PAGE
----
Proceedings of the Aristotelian Society 98 (2):217–223 (1998)

Sophia Reibetanz Moreau
University of Toronto, St. George Campus
The Doctrine of Double Effect has been defended not only as a test of character but also as a criterion of wrongness for action. This paper criticises one attempt to justify the doctrine in the latter capacity. The justification, first proposed by Warren Quinn, traces the wrongness of intending harm as a means to the objectionable features of certain reasons for making this our intention. As I argue, however, some of the actions which seem to us to be permissible, and whose permissibility the DDE is supposed to explain, can be performed for these objectionable reasons. Since the proposed justification implies that any action is wrong when performed for these reasons, it renders the DDE incapable of accommodating the very intuitions about action which its proponents would have it explain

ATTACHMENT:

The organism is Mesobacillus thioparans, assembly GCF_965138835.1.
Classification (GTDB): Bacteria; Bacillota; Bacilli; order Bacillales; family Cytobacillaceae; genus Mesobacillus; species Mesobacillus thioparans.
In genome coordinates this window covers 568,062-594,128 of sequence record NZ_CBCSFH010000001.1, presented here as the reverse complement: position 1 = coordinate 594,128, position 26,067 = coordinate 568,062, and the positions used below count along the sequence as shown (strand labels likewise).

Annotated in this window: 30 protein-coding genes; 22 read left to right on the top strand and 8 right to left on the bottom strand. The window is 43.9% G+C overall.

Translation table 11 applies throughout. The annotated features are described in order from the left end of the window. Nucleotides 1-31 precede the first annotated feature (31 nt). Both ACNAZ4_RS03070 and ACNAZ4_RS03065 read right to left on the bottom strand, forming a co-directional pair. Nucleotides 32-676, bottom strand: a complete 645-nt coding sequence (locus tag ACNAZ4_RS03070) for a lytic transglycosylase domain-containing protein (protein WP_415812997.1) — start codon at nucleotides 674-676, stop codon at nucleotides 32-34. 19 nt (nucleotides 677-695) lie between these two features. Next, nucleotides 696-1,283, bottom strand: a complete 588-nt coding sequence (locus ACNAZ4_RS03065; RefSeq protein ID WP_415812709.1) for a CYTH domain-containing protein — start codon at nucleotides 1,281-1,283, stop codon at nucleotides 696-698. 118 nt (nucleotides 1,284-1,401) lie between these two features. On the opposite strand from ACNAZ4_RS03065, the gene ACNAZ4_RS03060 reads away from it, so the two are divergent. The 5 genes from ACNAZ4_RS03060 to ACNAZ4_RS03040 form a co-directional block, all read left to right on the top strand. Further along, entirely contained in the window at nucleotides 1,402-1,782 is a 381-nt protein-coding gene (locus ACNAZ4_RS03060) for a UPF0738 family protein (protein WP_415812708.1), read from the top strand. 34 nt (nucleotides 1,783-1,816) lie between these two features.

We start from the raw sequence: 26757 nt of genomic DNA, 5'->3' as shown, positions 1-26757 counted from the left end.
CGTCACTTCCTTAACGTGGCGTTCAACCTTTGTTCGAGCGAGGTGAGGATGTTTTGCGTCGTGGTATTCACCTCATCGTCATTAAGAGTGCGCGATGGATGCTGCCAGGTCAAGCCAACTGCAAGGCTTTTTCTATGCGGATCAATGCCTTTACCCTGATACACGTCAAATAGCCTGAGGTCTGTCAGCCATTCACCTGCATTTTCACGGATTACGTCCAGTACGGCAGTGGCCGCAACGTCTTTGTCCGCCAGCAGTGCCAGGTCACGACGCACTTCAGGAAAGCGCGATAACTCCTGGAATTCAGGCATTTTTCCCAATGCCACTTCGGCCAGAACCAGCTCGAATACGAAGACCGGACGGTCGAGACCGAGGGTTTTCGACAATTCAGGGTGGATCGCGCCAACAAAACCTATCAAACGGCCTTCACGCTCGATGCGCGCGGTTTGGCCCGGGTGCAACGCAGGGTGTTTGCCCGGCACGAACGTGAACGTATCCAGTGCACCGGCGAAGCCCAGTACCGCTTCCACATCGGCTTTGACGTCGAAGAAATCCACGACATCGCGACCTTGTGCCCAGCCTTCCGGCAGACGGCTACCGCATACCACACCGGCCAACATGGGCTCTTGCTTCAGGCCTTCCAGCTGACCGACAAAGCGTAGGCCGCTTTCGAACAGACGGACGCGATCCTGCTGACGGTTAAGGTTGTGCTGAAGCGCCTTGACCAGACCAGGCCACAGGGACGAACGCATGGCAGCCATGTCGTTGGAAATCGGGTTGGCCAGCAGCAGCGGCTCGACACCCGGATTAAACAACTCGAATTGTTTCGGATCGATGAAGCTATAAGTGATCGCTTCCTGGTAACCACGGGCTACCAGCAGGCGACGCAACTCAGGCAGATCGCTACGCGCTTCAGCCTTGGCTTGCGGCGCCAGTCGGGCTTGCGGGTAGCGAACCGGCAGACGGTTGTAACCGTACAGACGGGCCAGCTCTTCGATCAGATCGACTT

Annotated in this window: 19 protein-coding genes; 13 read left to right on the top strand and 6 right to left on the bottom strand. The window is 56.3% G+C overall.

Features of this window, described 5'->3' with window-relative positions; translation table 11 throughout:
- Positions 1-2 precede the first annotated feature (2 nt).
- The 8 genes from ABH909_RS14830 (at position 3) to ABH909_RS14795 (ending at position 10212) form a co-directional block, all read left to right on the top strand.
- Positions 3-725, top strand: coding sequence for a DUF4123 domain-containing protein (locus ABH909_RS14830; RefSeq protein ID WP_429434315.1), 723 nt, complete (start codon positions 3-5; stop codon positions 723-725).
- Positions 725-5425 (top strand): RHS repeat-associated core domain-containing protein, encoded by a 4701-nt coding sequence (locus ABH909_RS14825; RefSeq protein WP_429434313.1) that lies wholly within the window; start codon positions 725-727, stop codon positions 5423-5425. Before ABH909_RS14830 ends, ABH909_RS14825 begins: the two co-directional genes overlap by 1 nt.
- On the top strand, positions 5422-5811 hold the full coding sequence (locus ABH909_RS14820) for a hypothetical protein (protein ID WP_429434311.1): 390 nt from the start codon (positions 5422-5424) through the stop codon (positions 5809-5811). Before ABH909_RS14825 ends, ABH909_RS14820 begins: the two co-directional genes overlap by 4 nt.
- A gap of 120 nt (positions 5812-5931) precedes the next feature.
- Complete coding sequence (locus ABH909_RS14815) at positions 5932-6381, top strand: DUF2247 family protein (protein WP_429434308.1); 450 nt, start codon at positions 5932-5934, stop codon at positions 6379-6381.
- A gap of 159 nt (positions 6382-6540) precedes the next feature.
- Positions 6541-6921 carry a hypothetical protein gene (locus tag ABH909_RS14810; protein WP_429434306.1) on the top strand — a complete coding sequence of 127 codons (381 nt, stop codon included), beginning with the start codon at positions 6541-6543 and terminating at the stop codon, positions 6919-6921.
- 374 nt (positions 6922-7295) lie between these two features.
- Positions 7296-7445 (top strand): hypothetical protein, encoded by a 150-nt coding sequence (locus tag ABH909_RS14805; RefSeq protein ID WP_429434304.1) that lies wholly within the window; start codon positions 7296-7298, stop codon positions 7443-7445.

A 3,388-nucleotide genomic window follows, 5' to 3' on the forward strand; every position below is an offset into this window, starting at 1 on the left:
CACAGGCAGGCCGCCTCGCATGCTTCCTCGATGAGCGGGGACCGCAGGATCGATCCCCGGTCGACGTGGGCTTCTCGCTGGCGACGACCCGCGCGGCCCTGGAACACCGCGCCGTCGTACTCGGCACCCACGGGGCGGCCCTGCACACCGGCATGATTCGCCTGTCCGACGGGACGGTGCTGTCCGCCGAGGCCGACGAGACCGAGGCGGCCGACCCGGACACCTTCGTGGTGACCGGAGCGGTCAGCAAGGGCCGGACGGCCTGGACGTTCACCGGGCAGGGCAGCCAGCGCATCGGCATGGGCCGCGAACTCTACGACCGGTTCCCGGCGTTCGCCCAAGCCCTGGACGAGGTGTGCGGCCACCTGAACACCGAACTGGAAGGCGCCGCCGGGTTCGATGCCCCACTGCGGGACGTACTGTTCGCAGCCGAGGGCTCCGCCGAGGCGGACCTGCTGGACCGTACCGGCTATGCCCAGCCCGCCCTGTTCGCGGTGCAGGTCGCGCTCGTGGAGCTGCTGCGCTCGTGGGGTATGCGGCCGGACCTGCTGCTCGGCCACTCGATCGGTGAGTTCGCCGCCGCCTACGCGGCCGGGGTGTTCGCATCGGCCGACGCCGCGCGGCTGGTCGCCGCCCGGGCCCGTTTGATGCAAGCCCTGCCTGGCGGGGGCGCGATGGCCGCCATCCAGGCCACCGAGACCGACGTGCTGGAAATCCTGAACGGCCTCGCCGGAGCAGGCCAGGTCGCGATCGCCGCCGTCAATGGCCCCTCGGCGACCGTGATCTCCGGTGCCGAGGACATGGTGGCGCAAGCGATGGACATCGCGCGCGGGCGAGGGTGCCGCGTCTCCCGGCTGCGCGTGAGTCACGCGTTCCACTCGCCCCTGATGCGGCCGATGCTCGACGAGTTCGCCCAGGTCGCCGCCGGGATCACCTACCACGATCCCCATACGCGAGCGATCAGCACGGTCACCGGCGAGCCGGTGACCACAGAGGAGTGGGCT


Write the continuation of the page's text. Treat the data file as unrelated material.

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DOI 10.1111/1467-9264.00034
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Three Cheers for Double Effect.Dana Kay Nelkin & Samuel C. Rickless - 2014 - Philosophy and Phenomenological Research 89 (1):125-158.
Doctrine of Double Effect.Alison McIntyre - 2008 - Stanford Encyclopedia of Philosophy.
Three Cheers for Double Effect.Samuel C. Rickless Dana Kay Nelkin - 2014 - Philosophy and Phenomenological Research 89 (1):125-158.

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